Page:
Scrambler Pain Therapy
Scrambler pain therapy is a non-invasive neuromodulation technique designed to reorganize maladaptive signal pathways. This approach has been evaluated for peripheral neuropathic pain and proven safe and effective.
This device utilizes low-amperage electrical stimulation to replace endogenous pain information with synthetic “non-pain” or “normal-self” information that travels along the same nerve pathways to the brain. This data is delivered through patient-specific, personalized cutaneous electric stimulation channels at low amperages.
For optimal results, positioning the electrodes so that their stimulation current intensity gradually increases until a level at which patients can tolerate sensation may take several sessions depending on intensity and type of nerve damage. Furthermore, make sure not to disrupt nerve pathways with these electrodes.
Studies have been conducted to test the effectiveness of scrambler pain therapy. One such study involved 25 patients suffering from pain associated with bone and visceral metastases; all participants experienced significant improvements in their symptoms after 10 daily treatments.
Another study was conducted on patients with chronic postsurgical neuropathic pain who had failed to respond to conventional pharmaceutical treatment. Randomization was done between guideline-based drug management or Scrambler therapy, each cycle consisting of 10 daily treatments. The primary outcome measured change in visual analog scale (VAS) pain scores at one month; secondary outcomes included VAS pain scores at two and three months, pain medication use, and allodynia.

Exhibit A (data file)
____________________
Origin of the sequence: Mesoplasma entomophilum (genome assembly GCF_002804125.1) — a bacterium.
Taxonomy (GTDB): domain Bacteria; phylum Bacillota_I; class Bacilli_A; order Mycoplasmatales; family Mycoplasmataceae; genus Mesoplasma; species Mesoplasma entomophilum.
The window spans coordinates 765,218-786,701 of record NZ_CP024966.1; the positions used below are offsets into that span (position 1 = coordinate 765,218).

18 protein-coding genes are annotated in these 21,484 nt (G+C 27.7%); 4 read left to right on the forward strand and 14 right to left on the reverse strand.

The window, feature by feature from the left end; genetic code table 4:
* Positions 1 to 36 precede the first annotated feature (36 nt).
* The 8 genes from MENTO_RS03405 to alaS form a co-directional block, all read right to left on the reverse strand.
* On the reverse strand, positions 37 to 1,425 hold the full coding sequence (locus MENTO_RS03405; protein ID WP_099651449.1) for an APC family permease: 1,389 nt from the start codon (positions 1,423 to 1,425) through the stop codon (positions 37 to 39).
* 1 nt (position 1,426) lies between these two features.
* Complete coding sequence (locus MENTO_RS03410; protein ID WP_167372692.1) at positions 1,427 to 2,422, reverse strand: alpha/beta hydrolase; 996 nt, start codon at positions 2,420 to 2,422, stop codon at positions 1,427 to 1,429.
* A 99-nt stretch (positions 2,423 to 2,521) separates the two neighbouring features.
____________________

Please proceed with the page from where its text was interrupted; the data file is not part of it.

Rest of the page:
Neuropathic pain is a debilitating condition that has various causes, such as postsurgical complications, tumors and spinal canal stenosis. It has significant impacts on quality of life, mood and mobility. Medication may provide temporary relief but they often have side effects like drowsiness or mental fogging along with increased appetite or weight gain.
Recently, there has been an increased interest in neuromodulation techniques to treat chronic pain. Such approaches as transcutaneous electrical nerve stimulation (TENS) and spinal cord stimulation are popular options but may require invasive procedures that require significant financial investment.
Scrambler pain therapy is a non-invasive, patient-specific technique. This involves applying low amperage electrical signals to replace endogenous pain information with synthetic “non-pain” or “normal-self” information that travels along the same nerve pathways. This stimulation is delivered through individual low-amperage cutaneous electric stimulation channels which can be modulated by an algorithm for optimal stimulation.
The device creates 16 distinct nerve action potentials similar to endogenous ones, organizes them into sequences, and uses algorithms to determine patient-specific cutaneous electrostimulation. The signals are applied directly onto C fiber receptors on the skin in order to replace endogenous pain information with synthetic “non-pain” data which travels along the same pathways back to the brain.